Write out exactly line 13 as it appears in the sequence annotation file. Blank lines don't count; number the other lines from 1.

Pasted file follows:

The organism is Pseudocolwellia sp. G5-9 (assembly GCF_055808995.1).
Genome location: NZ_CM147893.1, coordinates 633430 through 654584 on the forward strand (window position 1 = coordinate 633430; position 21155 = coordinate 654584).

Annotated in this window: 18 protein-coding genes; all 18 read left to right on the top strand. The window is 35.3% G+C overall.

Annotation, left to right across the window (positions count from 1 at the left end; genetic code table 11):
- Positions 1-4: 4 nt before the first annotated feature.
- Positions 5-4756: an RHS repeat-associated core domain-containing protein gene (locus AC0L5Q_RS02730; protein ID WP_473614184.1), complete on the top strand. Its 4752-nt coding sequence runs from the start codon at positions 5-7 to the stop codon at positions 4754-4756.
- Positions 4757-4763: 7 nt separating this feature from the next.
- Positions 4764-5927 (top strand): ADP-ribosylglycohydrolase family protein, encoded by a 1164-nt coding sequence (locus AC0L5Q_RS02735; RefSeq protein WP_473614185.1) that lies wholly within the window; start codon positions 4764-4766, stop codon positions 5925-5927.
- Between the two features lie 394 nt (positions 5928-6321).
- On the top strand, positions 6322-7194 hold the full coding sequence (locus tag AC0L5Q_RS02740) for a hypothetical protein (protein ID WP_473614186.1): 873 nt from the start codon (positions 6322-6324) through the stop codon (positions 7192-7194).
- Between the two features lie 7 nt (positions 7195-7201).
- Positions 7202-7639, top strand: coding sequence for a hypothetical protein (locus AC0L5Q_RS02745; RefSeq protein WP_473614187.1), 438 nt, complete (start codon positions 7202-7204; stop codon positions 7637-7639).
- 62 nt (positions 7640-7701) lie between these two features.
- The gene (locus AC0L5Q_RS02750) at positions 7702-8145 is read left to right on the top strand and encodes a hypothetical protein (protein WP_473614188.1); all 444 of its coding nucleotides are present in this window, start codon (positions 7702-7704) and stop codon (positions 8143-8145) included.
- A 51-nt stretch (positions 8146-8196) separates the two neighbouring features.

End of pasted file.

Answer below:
- 62 nt (positions 7640-7701) lie between these two features.